Tuesday, April 25

Weekend Wrap-up

On Sunday Joe and I celebrated Greek Easter with my parents, my sister and brother-in-law, their two sons (aged 9 months and 2 years), and our some of our friends. Although the weather outdoors wasn’t great, indoors it was festive and spirited.

As in years past, I roasted a lamb over an open fire in the back yard. Knowing that it was going to rain, I had set up a canopy on Saturday. On Sunday morning I was up at 7am, earlier than I’ve been up on a Sunday in a long time. First I had to get the fire going, which was no easy task because I use charwood without lighter fluid, so there’s a lot of newspaper and fanning involved. I had set aside from branches for kindling, but foolishly left them out in the rain, so they were useless. Eventually, I got a good fire going and went inside to dress the lamb.

The most important ingredient in a Greek-style roast lamb is garlic. Slits are cut into the flesh and whole garlic cloves are inserted for flavor. For a whole lamb, I use about half a head of garlic. Once the lamb was properly skewered and tied to the spit, Joe and I carried it out to set over the flame. It then gets brushed with a mixture of olive oil and lemon juice and sprinkled liberally with salt, pepper, oregano, and fresh rosemary. Pretty basic overall.

I made sure that the fire stayed good and hot and kept the spit on the low setting, close to the flame. In years past, I’ve had a problem with the lamb being underdone in spots, so I wanted to make sure that it cooked nice and evenly this year. This requires keeping a close eye on the fire and adding fresh coals about every half hour or so. Here’s how it looked at around noon:



Our friends K, P, and L came over for brunch at mid morning. Joe made a salami pie (a really decadent recipe that’s always a big hit at our place) and a panettone, which is another holiday favorite at our house. Although store-bought panettone is cake-like, Joe’s panettone is more of a bread than a cake. It’s very similar to challah and also to tsoureki, which is a type of Greek Easter break. K was kind enough to pick one up for us at Athan’s in Brookline.

F arrived a bit later followed by my family. I had put some chocolate bunnies in the yard for my nephew to find. I didn’t really hide them, since he’s only 2. I’m not sure he knew what to make of it all. He had been napping on the car ride over, and I think he was still half asleep, but we didn’t want to wait since it was threatening rain. Soon after he gathered all the goodies I had left for him, the sky opened up.

J and G arrived just before the lamb came off the spit. My mom was able to help me determine when it was done. By about 3pm, we could both tell that it was fully cooked and felt comfortable taking it off the spit, as opposed to last year when we removed it prematurely and had a hell of a time carving it. Underdone lamb on the bone is very difficult to carve.

The lamb is wrapped in a clean white sheet (symbolizing Christ’s burial shroud). In my case, I use a table cloth that my great grandmother (my mother’s mother’s mother) wove herself. It might have been part of her dowry, which would make it quite old. After letting the lamb sit for about 10 minutes, you gather it up in the sheet and smash the whole thing on the ground three times. Smashing it on the ground helps separate the joints, making it much easier to carve. As I smash it, I recite the following verse in Greek from Paul’s First Letter to the Corinthians:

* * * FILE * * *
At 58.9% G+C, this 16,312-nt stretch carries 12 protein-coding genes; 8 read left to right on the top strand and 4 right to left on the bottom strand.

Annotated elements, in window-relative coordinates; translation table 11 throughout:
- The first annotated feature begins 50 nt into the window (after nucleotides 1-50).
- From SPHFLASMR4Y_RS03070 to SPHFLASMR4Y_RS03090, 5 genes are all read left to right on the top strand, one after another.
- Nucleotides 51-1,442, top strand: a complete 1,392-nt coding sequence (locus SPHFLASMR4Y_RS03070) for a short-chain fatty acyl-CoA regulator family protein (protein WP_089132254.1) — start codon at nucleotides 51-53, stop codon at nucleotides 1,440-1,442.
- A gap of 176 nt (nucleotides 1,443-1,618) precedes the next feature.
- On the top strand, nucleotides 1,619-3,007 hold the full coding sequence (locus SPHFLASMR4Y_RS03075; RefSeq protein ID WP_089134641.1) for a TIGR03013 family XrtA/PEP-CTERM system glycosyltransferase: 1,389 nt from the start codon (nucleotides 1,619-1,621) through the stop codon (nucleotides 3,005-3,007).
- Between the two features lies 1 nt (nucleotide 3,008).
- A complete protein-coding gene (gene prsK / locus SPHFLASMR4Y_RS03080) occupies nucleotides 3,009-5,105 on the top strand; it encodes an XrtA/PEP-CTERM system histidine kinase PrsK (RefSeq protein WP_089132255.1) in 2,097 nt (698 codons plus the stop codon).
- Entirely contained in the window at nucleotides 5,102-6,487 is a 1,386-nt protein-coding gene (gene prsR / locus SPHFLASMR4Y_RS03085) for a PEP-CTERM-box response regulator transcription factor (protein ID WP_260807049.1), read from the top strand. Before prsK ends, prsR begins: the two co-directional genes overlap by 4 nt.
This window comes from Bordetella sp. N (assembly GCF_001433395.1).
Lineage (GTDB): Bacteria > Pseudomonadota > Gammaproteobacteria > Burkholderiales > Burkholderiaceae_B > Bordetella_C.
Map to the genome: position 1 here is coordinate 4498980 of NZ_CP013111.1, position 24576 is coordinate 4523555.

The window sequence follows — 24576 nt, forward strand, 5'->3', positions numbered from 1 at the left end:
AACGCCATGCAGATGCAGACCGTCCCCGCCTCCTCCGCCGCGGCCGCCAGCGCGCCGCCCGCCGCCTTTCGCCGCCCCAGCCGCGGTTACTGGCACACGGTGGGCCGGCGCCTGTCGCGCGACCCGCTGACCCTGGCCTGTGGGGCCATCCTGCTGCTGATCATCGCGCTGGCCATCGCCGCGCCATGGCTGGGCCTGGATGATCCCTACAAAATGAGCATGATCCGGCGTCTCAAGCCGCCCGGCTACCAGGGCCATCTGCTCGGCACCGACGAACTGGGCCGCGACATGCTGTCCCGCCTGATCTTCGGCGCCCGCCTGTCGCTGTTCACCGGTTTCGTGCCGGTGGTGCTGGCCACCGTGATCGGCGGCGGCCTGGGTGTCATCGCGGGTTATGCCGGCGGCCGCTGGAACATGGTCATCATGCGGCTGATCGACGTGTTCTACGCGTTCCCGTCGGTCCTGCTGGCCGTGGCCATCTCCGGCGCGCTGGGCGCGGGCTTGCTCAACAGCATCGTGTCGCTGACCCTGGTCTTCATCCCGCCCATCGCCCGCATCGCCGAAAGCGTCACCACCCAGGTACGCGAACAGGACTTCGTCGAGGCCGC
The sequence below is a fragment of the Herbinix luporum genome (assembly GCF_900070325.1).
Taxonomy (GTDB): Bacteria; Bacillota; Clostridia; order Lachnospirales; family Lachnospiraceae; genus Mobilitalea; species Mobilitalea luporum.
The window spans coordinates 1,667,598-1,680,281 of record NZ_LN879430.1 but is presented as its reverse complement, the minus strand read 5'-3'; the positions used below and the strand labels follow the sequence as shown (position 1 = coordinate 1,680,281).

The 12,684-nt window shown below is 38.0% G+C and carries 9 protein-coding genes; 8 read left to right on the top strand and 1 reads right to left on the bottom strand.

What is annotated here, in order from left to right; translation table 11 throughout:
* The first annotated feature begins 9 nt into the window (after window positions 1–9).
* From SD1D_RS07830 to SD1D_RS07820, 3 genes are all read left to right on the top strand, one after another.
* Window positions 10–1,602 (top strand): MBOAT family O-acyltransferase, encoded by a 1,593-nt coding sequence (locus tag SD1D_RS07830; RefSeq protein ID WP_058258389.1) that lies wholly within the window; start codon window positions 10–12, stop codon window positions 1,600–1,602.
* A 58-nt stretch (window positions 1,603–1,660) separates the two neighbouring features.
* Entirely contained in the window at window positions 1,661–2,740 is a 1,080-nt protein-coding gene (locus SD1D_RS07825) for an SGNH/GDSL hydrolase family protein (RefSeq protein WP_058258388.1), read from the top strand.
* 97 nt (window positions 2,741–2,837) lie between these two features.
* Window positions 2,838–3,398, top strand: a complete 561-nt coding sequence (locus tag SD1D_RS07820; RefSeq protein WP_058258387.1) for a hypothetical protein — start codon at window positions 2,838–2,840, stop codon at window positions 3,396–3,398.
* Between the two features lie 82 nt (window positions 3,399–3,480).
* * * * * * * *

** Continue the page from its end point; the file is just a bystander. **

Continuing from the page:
καί γάρ τό πάσχα ημών ετύθη Χριστός, ώστε εορτάζωμεν.

For Christ, our Passover lamb, has been sacrificed; therefore let us keep the feast (1 Corinthians 5:7-8).

In addition to the lamb, my mother made ντολμάδες (dol-MA-thes) or stuffed grape leaves, Joe made a lasagna, and I made φασολάκια (fa-so-LA-kia), which is string beans stewed in tomato sauce. Earlier in the day, K and L had made the roast potatoes, which came out splendid (even though they used less salt than I do). Here’s a video of their culinary endeavor:



Just before we sat down to eat, I got a nice surprise from my friend G, who gave me Leo Steinberg’s The Sexuality of Christ in Renaissance Art and in Modern Oblivion. Based on some of my recent blog posts, he felt it was a good choice. I was thrilled, I can’t wait to read it. He’s such a sweet boy (G, that is; not Leo Steinberg, whom I’ve never met).

After dinner, Joe and F made Turkish coffee (or is it Greek coffee? Arabic coffee?), and K read everyone’s cup. I have no idea how she does it, but she’s pretty good. And I don’t know what was going on yesterday with all our coffee drinkers, but there was some weird shit in their cups, J’s especially. There was some wild orgy scene or something. Even I saw it.

It was a great day. It was a smaller crowd than we’ve had in the past, but it allowed me to spend more time with everyone present. Everyone pitched in and helped clean up afterwards too, which was nice because Joe and I were pretty exhausted by the end of the day. I’ll end with a little photo montage from our Easter table:

4 Comments:

Blogger Ryan said...

wow sounds and looks like u have a good time. thanx 4 sharing.

8:39 AM  
Blogger Will said...

how I wish easter had been like that when I was growing up! You and Joe know how to host a really good time.

3:14 PM  
Blogger Michael said...

I am so jealous right now...and incredibly hungry! What an amazing feast you had. Wish that someone out here had hosted something like that because Easter for me was a dry scone and some coffee.

*drooling over the lamb et als*

Thanks for the videos :)

5:30 PM  
Blogger Sandouri Dean Bey said...

ryan & will-
it was lots of fun. being greek has its perks :)

michael-
dude, i'd send you some leftovers if i could! do you know any greeks??

5:43 PM  

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